Apple faces 'billions of euros' costs in tax avoidance probe, report says

European investigators are set to accuse Apple of receiving "illegal state aid" in Ireland for more than 20 years.

Richard Trenholm Former Movie and TV Senior Editor
Richard Trenholm was CNET's film and TV editor, covering the big screen, small screen and streaming. A member of the Film Critic's Circle, he's covered technology and culture from London's tech scene to Europe's refugee camps to the Sundance film festival.
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Apple CEO Tim Cook visits the Apple Store in Palo Alto, California. James Martin/CNET

Apple faces costs of billions of euros, reports say, as investigators accuse the Irish government of granting illegal state aid to the iPhone manufacturer for more than 20 years.

The European Commission began looking into Apple's tax affairs in Ireland, where the US company sites its international headquarters, in June. The Wall Street Journal reports that the EC has written to the Irish government with its preliminary findings on the subject of what it sees as preferential treatment to Apple.

The UK's Financial Times reports that the EC investigation could see Apple paying out billions of euros if the company's taxation arrangement with the Irish government is ruled to have been dodgy and the government is required to recover the amount given in aid.

Apple's international operations have been based in Cork, Ireland since 1980. The company employs 4,000 people in Ireland. Other major companies headquartered in Ireland include Amazon, Facebook, PayPal and Twitter -- it's a popular base because of the friendly corporate tax rate of 12.5 percent.

But despite that already relatively low rate, Apple pays less than 2 percent in tax there. As uncovered by a US Senate investigation in 2013, the company has secured that lower rate by channeling overseas sales through subsidiaries. That investigation found the company's Ireland-based subsidiary could be holding a whopping 60 percent of Apple's profits to avoid bringing that money back to the US, where it would be hit with much higher taxes. Yet despite all that money sloshing around, the subsidiary is allowed to claim itself as a non-taxing resident of Ireland.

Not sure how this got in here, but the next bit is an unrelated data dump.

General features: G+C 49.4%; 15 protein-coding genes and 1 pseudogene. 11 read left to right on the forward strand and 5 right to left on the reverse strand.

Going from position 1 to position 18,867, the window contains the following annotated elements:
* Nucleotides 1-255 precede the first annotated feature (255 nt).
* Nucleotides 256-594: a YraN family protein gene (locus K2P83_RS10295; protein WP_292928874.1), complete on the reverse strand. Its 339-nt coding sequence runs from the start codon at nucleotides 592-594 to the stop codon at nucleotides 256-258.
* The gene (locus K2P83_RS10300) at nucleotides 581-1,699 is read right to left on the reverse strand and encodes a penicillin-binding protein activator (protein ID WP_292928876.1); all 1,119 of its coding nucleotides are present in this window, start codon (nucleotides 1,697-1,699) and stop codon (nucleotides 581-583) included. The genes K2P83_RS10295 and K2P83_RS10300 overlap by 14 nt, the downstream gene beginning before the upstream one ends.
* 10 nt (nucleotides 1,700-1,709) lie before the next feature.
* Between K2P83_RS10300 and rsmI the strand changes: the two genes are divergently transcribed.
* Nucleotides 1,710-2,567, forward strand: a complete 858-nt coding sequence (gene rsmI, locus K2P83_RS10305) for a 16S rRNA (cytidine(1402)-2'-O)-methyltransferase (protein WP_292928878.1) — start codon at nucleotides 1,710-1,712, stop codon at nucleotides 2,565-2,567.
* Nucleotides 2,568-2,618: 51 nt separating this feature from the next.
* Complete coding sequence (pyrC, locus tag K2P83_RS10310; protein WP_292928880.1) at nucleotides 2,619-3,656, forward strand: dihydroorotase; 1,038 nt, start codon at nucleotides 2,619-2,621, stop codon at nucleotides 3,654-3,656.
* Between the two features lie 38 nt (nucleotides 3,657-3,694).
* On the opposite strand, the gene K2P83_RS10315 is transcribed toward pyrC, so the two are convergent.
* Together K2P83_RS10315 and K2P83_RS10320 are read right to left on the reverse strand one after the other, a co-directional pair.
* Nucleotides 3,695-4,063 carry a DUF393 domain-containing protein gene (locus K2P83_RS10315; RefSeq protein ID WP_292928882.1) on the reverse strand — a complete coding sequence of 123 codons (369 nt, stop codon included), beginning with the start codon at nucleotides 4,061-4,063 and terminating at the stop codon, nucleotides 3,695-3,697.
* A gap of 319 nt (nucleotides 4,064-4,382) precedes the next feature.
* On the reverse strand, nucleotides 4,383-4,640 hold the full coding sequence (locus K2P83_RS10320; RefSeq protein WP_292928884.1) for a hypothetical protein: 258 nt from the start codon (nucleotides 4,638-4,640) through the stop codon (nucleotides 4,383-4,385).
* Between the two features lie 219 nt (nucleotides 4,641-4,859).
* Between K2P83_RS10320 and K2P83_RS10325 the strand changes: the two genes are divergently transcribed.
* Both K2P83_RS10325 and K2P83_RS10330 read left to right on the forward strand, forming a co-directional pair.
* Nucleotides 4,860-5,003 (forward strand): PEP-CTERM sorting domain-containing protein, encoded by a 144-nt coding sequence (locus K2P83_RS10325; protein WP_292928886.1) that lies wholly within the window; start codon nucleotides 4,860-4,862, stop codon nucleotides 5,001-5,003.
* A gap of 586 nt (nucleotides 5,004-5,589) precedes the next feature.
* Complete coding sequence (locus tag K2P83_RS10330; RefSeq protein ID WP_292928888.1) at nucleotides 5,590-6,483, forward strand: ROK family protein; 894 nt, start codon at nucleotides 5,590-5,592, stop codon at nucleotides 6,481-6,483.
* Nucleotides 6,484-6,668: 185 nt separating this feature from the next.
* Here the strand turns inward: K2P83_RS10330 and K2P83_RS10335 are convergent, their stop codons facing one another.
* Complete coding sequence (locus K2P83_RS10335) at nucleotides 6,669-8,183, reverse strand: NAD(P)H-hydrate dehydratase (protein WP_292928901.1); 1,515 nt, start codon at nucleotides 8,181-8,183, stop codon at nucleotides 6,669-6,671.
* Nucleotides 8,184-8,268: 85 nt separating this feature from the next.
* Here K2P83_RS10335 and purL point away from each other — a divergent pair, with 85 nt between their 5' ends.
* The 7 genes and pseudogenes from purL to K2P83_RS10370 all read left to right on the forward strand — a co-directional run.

That wheeze was apparently given the thumbs-up by the Irish government between 1991 and 2007. The EC argues that's effectively preferential treatment or "state aid" denied to other companies. The EC will claim the deal is anti-competitive and illegal. If that's proved to be the case, the EU could attempt to recover from Apple billions of euros in unpaid taxes stretching back 10 years.

Speaking to the FT, Apple's chief financial officer Luca Maestri denied the claims of a "special deal." In a Senate hearing last year, which you can see in the video below, Apple CEO Tim Cook denied using "tax gimmicks".

Watch this: Cook hits back at tax critics, says Apple pays its fair share

The US Securities and Exchange Commission backed Apple's tax strategies last year. But earlier this year a report by the UK's Bureau of Investigative Journalism suggested Apple, Microsoft, Google, and Cisco Systems collectively earns interest without paying tax on $124 billion in US Treasury debt held overseas.

Apple isn't the only company nor Ireland the only country to be targeted on tax: multinational body the Organisation for Economic Cooperation and Development (OECD) is cracking down on tax havens across Europe. The OECD is also looking at taxation agreements with Starbucks in the Netherlands and Fiat in Luxembourg. The Luxembourg government has also received a letter from the EC, regarding Fiat.

Update, Tuesday at 10:30am: Added details of EC letter and clarified possibility of Apple costs.